A historic epic from Steven Spielberg carries a lot of baggage, but he surprises us with a remarkably contained approach to an iconic figure. What's most unexpected is that this is a political drama, not a biopic. It's a long, talky movie about back-room deal-making on a very big issue: ending slavery in America. It also has one of the most intelligent, artful scripts of the past year, plus a remarkably wry central performance.
Daniel Day-Lewis constantly grounds Abraham Lincoln in his earthy humanity, good humour and tenacious desire to do the right thing, no matter what it takes. The film essentially covers just one month in which Lincoln works to outlaw slavery before ending four years of civil war. Secretary of State Seward (Strathairn) reluctantly supports this plan, enlisting three shady negotiators (Spader, Nelson and Hawkes) to convince wavering members of Congress to vote in favour of a constitutional amendment. Meanwhile at home, Lincoln is under pressure from his wife Mary (Field) to keep their oldest son Robert (Gordon-Levitt) off the battlefield.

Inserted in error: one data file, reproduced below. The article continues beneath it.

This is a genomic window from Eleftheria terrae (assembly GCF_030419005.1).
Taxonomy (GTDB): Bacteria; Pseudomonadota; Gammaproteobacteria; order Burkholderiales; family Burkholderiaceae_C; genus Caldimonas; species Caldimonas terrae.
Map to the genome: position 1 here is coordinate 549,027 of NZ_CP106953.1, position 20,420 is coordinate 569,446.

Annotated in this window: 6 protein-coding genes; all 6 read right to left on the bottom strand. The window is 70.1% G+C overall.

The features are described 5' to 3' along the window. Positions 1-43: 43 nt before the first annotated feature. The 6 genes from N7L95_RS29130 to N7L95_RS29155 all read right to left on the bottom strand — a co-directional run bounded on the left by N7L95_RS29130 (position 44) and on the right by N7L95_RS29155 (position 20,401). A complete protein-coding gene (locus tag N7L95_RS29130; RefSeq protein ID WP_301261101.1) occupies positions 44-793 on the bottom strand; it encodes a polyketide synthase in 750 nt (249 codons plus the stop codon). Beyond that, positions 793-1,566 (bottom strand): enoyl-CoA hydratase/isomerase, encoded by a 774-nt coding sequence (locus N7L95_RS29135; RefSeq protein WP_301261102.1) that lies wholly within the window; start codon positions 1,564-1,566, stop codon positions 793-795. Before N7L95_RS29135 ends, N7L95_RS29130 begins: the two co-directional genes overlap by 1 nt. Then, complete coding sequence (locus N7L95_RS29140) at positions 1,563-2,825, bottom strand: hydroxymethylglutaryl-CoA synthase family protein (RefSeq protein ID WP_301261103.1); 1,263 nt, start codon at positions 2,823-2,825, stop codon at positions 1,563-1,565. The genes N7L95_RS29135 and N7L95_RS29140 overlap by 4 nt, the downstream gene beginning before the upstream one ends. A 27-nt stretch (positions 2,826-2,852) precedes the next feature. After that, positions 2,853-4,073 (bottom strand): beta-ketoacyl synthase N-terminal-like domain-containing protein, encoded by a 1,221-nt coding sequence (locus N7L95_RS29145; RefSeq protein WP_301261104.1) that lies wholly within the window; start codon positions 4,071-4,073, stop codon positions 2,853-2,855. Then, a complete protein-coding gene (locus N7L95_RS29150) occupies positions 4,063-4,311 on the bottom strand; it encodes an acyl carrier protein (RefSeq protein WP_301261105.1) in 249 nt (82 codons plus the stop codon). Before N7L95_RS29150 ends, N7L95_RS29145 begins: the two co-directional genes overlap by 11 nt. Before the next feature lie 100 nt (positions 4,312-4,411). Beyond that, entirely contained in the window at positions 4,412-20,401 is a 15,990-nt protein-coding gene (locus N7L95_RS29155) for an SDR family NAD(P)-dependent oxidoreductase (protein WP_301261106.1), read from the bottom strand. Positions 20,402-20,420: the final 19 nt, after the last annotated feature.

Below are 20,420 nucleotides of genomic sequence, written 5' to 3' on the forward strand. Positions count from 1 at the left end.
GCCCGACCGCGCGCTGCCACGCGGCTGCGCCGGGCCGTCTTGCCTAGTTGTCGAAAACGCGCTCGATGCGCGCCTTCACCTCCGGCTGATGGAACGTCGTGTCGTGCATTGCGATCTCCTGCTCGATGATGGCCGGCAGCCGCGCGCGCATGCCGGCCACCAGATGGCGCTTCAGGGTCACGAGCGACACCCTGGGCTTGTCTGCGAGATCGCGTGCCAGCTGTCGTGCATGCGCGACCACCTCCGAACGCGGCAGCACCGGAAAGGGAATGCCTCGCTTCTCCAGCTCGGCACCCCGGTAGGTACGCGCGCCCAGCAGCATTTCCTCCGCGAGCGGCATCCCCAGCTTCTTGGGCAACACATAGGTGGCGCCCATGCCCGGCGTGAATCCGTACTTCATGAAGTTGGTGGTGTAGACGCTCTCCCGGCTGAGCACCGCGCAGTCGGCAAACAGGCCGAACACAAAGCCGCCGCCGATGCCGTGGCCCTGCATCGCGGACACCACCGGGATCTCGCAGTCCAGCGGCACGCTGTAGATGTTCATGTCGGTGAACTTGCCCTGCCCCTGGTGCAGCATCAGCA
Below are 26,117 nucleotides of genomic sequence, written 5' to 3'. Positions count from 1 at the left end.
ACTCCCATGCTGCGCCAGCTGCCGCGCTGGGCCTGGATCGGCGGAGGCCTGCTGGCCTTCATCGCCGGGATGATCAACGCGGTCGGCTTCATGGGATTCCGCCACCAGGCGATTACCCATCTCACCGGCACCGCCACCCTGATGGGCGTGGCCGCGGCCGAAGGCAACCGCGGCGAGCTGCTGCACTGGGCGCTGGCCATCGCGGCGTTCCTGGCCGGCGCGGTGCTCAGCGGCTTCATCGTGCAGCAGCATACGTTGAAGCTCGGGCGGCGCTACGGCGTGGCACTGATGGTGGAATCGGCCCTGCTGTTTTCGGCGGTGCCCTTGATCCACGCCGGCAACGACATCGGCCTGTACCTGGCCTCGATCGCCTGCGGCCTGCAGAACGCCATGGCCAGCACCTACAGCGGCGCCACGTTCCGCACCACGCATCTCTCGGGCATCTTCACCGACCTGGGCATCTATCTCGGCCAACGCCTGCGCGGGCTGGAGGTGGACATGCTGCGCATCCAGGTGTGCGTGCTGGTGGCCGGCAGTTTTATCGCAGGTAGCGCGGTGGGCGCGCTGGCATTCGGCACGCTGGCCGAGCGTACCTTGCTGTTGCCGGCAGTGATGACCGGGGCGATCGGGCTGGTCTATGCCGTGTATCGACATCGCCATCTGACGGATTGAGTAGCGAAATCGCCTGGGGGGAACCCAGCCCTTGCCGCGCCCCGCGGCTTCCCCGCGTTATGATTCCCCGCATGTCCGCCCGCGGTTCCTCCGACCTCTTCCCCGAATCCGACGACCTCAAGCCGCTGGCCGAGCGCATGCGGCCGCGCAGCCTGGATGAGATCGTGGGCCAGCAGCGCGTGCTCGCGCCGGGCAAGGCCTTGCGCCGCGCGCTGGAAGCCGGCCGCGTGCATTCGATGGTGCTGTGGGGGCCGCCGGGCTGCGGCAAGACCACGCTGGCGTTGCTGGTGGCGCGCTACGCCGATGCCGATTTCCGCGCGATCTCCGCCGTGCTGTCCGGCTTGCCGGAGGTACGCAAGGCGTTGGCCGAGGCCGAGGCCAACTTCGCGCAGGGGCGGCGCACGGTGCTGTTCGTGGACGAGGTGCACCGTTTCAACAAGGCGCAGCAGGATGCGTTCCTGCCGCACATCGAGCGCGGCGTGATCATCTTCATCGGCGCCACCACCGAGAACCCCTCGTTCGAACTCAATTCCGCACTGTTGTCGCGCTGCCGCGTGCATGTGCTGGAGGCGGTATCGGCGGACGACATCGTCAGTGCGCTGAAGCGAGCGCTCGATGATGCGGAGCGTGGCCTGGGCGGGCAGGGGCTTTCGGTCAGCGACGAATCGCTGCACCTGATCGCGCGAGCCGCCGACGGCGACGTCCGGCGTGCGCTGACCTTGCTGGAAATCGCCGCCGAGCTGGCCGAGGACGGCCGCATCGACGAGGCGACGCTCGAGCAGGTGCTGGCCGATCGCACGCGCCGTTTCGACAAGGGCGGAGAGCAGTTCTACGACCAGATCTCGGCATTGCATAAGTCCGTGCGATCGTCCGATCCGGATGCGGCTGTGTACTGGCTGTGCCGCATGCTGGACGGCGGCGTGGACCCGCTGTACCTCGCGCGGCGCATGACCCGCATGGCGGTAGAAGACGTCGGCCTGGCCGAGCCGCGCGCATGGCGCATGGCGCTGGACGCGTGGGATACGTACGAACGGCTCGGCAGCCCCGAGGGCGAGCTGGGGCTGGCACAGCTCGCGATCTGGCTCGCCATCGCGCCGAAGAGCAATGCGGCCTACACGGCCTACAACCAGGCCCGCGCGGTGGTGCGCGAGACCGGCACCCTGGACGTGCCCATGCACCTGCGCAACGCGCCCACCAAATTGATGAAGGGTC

All of this political wrangling makes the film feel like a 19th century version of The West Wing, and Kushner's script crackles with wit, nuance and passion, clearly echoing today's political debates about issues like gun control and human rights. We find ourselves wishing that our own politicians were this creative about getting the votes they need on important issues. This meaty approach gives the cast terrific dialog to bite into, although Spielberg never lets anyone run riot with scenery-chomping antics. The closest is probably Jones, as the fiery anti-slavery supporter Thaddeus Stevens. He's terrific in this role. And Field shines too in as the spiky Mary. Even if she's about a decade too old for the character, she brings intelligence and emotion to every scene.
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